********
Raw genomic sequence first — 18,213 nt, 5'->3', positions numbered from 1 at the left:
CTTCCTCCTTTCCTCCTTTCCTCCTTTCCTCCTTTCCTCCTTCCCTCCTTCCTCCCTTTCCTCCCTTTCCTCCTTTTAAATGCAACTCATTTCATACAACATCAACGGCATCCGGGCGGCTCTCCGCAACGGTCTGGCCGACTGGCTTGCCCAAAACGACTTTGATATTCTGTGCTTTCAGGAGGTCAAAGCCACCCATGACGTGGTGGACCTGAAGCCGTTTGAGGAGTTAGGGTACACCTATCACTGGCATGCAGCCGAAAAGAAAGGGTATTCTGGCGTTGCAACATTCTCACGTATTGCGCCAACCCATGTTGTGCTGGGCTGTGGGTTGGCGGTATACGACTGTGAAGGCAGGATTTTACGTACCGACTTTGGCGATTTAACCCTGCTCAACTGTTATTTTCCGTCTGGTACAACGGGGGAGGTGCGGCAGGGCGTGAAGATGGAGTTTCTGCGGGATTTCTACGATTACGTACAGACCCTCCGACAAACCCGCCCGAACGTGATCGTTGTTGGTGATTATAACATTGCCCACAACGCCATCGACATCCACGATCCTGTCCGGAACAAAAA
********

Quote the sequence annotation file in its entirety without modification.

Raw genomic sequence first — 18,213 nt, 5'->3', positions numbered from 1 at the left:
CTTCCTCCTTTCCTCCTTTCCTCCTTTCCTCCTTTCCTCCTTCCCTCCTTCCTCCCTTTCCTCCCTTTCCTCCTTTTAAATGCAACTCATTTCATACAACATCAACGGCATCCGGGCGGCTCTCCGCAACGGTCTGGCCGACTGGCTTGCCCAAAACGACTTTGATATTCTGTGCTTTCAGGAGGTCAAAGCCACCCATGACGTGGTGGACCTGAAGCCGTTTGAGGAGTTAGGGTACACCTATCACTGGCATGCAGCCGAAAAGAAAGGGTATTCTGGCGTTGCAACATTCTCACGTATTGCGCCAACCCATGTTGTGCTGGGCTGTGGGTTGGCGGTATACGACTGTGAAGGCAGGATTTTACGTACCGACTTTGGCGATTTAACCCTGCTCAACTGTTATTTTCCGTCTGGTACAACGGGGGAGGTGCGGCAGGGCGTGAAGATGGAGTTTCTGCGGGATTTCTACGATTACGTACAGACCCTCCGACAAACCCGCCCGAACGTGATCGTTGTTGGTGATTATAACATTGCCCACAACGCCATCGACATCCACGATCCTGTCCGGAACAAAAA